Sidor som bilder

Line 374.


-a very opal!] A precious stone of almost all

So Milton describing the walls of heaven,

With opal tow'rs and battlements adorn'd.


The opal is a precious stone which varies its appearance as it re

ceives the light at different angles.

Line 386. But 'tis that miracle, and queen of gems,


That nature pranks her in,] The miracle and queen of gems is her beauty. As to her mind, he that should be captious would say, that though it may be formed by nature it must be pranked by education.

Shakspeare does not say that nature pranks her in a miracle, but in the miracle of gems, that is, in a gem miraculously, beautiful.

Line 417. in Hamlet:


-she pin'd in thought;] i. e. Melancholy. Thus

"Is sicklied o'er with the pale cast of thought." Line 419. She sat like Patience on a monument,

Smiling at Grief.] This most exquisite, yet intelligible idea, cannot be too much admired. In this place, however, the editor of these annotations cannot avoid lamenting the absurdity of that abstract criticism, which seems to have stung all our commentators on this passage. Some pages of old reading and analogies to illustrate this simple and beautiful phrase are really too bad for our patience.

Line 425. I am all the daughters of my father's house,

And all the brothers too;] This was the most artful answer that could be given. The question was of such a nature, that to have declined the appearance of a direct answer must have raised suspicion. This has the appearance of a direct answer, that the sister died of her love; she (who passed for a man) saying, she was all the daughters of her father's house. WARBURTON.

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a zoophyte, called the Urtica marina, abounding in the Indian



-how he jets

Line 463. -] i. e. How he struts. -471. the lady of the Strachy-] We should read, Trachy, i. e. Thrace; for so the old English writers called it. It was common to use the article the before names of places: and this was no improper instance, where the scene was in Illyria. WARBURTON.

What we should read is hard to say. Here is an allusion to some old story which I have not yet discovered. JOHNSON.

Straccio (see Torriano's and Altieri's dictionaries) signifies clouts and tatters; and Torriano in his grammar, at the end of his dic◄ tionary, says that straccio was pronounced stratchi. So that it is probable that Shakspeare's meaning was this, that the chief lady of the queen's wardrobe had married a yeoman of the king's, who was vastly inferior to her.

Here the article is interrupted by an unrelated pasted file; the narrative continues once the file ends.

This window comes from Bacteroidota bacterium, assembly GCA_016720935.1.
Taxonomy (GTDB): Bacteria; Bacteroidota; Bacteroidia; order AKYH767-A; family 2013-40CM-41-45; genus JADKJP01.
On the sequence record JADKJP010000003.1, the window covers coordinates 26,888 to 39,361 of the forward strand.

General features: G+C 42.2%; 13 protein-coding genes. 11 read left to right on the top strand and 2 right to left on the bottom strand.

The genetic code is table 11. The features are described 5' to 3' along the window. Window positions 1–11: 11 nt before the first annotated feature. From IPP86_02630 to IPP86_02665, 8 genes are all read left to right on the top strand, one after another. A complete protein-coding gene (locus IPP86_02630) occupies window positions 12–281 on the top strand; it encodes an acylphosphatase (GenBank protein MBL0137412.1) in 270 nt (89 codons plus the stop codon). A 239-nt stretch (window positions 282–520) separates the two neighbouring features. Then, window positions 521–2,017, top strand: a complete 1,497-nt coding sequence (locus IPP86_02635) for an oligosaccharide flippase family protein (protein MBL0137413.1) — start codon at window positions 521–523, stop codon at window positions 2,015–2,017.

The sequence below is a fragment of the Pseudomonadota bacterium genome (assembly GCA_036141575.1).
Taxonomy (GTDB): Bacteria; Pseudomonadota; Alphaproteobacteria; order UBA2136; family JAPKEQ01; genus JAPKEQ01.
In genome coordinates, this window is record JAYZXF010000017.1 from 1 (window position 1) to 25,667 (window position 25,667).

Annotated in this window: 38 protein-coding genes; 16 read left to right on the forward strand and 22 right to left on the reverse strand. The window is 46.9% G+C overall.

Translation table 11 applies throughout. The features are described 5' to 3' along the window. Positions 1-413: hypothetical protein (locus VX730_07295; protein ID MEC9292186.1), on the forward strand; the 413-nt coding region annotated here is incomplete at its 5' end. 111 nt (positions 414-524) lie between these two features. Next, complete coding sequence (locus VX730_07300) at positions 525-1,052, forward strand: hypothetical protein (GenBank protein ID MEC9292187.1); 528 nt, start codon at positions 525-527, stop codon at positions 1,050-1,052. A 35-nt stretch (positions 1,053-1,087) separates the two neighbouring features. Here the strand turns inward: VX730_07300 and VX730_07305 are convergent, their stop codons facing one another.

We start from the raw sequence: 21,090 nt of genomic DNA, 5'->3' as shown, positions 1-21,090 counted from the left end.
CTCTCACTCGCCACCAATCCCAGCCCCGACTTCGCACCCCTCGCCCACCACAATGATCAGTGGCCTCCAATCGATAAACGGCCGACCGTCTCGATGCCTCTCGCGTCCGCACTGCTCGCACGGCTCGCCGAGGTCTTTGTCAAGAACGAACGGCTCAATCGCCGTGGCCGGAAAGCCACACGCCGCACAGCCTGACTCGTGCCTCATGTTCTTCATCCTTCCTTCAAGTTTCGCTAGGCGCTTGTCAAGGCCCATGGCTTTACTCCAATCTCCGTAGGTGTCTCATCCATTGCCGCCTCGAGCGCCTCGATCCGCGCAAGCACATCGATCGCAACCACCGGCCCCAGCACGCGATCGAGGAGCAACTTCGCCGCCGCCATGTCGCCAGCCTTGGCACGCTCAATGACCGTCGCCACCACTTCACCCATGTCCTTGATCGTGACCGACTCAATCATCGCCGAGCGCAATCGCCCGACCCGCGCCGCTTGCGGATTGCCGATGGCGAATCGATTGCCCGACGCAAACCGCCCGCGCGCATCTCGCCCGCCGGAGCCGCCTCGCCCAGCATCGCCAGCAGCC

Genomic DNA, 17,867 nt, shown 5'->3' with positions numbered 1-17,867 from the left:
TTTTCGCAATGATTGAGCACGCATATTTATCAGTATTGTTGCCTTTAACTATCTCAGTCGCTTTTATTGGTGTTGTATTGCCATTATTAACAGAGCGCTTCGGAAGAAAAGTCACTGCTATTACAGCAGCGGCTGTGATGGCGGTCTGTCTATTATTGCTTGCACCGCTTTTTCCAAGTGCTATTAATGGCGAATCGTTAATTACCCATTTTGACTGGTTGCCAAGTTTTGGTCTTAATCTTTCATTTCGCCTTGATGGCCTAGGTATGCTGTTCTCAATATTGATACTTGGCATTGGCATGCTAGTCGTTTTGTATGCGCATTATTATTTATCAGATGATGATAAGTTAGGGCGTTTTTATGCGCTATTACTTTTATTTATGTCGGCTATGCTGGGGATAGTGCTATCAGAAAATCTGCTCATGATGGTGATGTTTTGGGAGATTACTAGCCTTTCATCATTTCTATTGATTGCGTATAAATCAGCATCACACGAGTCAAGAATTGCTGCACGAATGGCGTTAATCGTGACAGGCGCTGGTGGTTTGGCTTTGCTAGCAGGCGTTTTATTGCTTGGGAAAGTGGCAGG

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shoots stones.

Line 480. ·492.

-blows him.] i. e. Puffs him up.


-stone-bow,] That is, a cross-bow, a bow which

-a day-bed,] i. e. A couch.


wind up my watch,] In our author's time watches were very uncommon. When Guy Faux was taken, it was urged as a circumstance of suspicion that a watch was found upon him. JOHNSON. Line 495. Though our silence be drawn from us with cars,] i. e. Though it is the greatest pain to us to keep silence.


I believe the true reading is, Though our silence be drawn from us with carts, (or cars) yet peace. In The Two Gentlemen of Verona, one of the Clowns says, I have a mistress, but who that is, a team of horses shall not draw from me. So in this play, Oxen and wainropes will not bring them together. JOHNSON.

Line 513. What employment have we here ?] A phrase of that time, equivalent to our common speech of– -What's to do here. WARBURTON.

Line 519. -her great P's.] In the direction of the letter which Malvolio reads, there is neither a C, nor a P, to be found.



may, however, be words in the direction which he does

not read. To formal directions of two ages ago were often added

these words, Humbly Present.

Line 536. 546.

-brock!] i. e. Badger.


-stannyel] The name of a kind of hawk, is very judiciously put here for a stallion, by Sir Thomas Hanmer.


Line 550.

-formal capacity.] Formal, for common.

WARBURTON. So in the Comedy


Formal capacity, i. e. any one in his senses.

of Errors,

"Make of him a formal man again."

Line 558. -as rank as a fox.] Sir Thomas Hanmer reads, not as rank. The other editions, though it be as rank. JOHNSON. Line 566. And ○ shall end, I hope.] By O is here meant what we now call a hempen collar. JOHNSON.

I believe he means only, it shall end in sighing, in disappointment. So somewhere else,